He did say, after he returned home and to school, that, as long as he could glance at the notebook, he could sequence quite well. Once that was done, he retained information very well and he learned new things as well. He also said: 'Something inside tells me what I should do next.'

    Nari
    <hr> Posted by Jon Newman (Member # 3148) on <script language="JavaScript1.3" type="text/javascript"> document.write(timestamp(new Date(2005,8,7,7,33,0), dfrm, tfrm, 0, 0, 0, 0)); </script> 07-09-2005 14:33<noscript>September 07, 2005 07:33 AM</noscript>:

    Eric Kandel

    If you click on the link above and choose (once on the new page) from the grey box on the right the audio link to Eric Kandel you will be treated to excellent discussion on learning and memory from a Nobel laureate.

    jon
    <hr> Posted by Jon Newman (Member # 3148) on <script language="JavaScript1.3" type="text/javascript"> document.write(timestamp(new Date(2005,8,11,19,14,0), dfrm, tfrm, 0, 0, 0, 0)); </script> 12-09-2005 02:14<noscript>September 11, 2005 07:14 PM</noscript>:

    Here's a talk about happiness. They speak a bit about pain also as well as how these types of things are represented neurologically.

    Happiness

    jon
    <hr> Posted by Jon Newman (Member # 3148) on <script language="JavaScript1.3" type="text/javascript"> document.write(timestamp(new Date(2005,10,5,21,13,0), dfrm, tfrm, 0, 0, 0, 0)); </script> 06-11-2005 04:13<noscript>November 05, 2005 09:13 PM</noscript>:

    Caffeinated beer!

    Now that I've got your attention, check out this Science Friday podcast about sleep. . Many patients complain of sleep disturbances so I thought learning a bit more about it would be worth their time. And yes, they bring up the topic of caffeinated beer, although I can't get too excited about it. They also touch on restless leg syndrome.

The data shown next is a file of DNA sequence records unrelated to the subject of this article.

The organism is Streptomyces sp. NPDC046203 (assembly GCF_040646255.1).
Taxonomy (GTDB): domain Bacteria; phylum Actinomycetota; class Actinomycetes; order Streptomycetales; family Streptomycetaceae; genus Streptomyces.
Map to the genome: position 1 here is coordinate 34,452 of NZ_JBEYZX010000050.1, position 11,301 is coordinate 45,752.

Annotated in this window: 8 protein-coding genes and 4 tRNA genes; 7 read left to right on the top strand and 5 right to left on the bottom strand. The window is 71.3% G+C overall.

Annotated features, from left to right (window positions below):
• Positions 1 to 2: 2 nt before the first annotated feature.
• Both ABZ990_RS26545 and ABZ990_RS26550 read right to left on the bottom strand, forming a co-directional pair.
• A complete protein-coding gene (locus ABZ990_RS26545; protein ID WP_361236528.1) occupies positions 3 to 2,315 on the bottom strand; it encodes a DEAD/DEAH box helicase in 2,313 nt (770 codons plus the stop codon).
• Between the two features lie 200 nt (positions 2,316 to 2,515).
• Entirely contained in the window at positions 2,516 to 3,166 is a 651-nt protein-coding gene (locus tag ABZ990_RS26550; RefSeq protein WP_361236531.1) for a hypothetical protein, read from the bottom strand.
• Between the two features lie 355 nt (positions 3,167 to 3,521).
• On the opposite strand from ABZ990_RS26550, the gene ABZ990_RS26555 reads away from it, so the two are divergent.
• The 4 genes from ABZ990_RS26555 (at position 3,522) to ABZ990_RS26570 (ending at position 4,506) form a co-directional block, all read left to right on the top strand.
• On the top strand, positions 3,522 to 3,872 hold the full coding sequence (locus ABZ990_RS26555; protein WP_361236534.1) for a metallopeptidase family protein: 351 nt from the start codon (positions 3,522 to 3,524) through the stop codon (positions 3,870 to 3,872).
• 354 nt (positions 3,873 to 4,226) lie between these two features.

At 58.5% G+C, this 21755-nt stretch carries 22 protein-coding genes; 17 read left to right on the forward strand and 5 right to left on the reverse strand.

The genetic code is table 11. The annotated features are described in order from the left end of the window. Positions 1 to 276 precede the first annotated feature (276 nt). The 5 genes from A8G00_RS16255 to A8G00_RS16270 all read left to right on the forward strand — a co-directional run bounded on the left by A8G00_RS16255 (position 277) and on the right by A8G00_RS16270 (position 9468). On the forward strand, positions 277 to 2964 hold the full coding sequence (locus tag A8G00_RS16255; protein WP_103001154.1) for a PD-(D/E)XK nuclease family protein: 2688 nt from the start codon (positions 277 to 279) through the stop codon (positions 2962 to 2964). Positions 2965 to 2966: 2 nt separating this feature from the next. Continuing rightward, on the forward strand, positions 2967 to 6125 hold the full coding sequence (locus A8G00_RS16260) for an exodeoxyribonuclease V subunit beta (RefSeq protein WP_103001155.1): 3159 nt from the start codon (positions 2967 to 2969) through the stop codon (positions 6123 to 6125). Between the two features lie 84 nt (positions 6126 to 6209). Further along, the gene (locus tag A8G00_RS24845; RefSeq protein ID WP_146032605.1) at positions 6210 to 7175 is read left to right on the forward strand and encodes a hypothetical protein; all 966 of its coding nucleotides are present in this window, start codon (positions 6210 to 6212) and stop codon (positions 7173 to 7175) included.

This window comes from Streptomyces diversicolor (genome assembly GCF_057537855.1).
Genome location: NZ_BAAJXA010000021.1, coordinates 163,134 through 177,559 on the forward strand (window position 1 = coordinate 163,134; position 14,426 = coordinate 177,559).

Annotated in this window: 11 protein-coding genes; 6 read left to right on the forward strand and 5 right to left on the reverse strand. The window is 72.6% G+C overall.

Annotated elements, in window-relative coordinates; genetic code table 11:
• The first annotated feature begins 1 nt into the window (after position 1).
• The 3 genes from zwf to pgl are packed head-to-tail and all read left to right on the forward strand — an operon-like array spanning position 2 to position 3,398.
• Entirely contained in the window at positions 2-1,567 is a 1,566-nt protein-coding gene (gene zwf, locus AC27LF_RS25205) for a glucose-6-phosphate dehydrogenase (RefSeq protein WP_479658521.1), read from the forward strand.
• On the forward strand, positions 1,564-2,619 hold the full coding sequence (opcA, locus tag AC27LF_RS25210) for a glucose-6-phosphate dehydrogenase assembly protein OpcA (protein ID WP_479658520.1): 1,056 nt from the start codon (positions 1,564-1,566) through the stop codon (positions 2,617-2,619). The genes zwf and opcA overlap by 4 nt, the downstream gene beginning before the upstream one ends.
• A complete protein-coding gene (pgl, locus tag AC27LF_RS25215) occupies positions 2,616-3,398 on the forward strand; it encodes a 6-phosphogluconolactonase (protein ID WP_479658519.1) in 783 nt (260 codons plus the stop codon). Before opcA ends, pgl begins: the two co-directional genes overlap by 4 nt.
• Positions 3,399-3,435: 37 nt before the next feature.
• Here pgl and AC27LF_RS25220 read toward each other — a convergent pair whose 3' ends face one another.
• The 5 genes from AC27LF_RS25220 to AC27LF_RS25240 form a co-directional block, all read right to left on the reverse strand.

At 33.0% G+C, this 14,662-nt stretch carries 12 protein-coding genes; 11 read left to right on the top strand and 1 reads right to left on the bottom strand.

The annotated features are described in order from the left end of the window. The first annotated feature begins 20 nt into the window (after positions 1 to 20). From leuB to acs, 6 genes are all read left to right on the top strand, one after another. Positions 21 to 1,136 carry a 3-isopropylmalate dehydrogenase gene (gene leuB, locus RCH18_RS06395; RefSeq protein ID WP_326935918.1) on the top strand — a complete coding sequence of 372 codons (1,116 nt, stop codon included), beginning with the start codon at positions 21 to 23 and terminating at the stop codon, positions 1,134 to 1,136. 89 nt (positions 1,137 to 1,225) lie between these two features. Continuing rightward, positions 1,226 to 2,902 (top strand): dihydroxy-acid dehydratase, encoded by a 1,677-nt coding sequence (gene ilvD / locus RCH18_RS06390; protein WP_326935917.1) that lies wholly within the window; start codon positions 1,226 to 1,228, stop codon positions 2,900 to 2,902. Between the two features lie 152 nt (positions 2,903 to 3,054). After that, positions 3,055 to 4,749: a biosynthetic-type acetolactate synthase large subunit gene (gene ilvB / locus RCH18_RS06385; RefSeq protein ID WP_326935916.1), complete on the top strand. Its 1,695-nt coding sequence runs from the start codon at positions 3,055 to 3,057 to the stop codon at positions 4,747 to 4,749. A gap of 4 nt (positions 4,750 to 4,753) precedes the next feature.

jon
    <hr> Posted by Jon Newman (Member # 3148) on <script language="JavaScript1.3" type="text/javascript"> document.write(timestamp(new Date(2005,10,27,11,47,0), dfrm, tfrm, 0, 0, 0, 0)); </script> 27-11-2005 18:47<noscript>November 27, 2005 11:47 AM</noscript>:

    Here's some of the best (science oriented) Podcasting I've heard lately.

    http://www.nyas.org/snc/podcasts.asp...&TrackCD=pcast

    Enjoy.

    jon

    edit: The first (vodoo science) is a bit less polished than the others but the content is still good. The two with Michael Gazzinga are great fun to listen to.
    <hr> Posted by Jon Newman (Member # 3148) on <script language="JavaScript1.3" type="text/javascript"> document.write(timestamp(new Date(2005,11,4,22,24,0), dfrm, tfrm, 0, 0, 0, 0)); </script> 05-12-2005 05:24<noscript>December 04, 2005 10:24 PM</noscript>:

    Here's another podcast but this one costs money (8 bucks a segment--"special price"). I haven't purchased it so I can't tell you if they're any good but the topics sound interesting.

    Sense of touch
    Last edited by bernard; 29-12-2005, 06:03 PM.
    Simplicity is the ultimate sophistication. L VINCI
    We are to admit no more causes of natural things than such as are both true and sufficient to explain their appearances. I NEWTON

    Everything should be made as simple as possible, but not a bit simpler.
    If you can't explain it simply, you don't understand it well enough. Albert Einstein
    bernard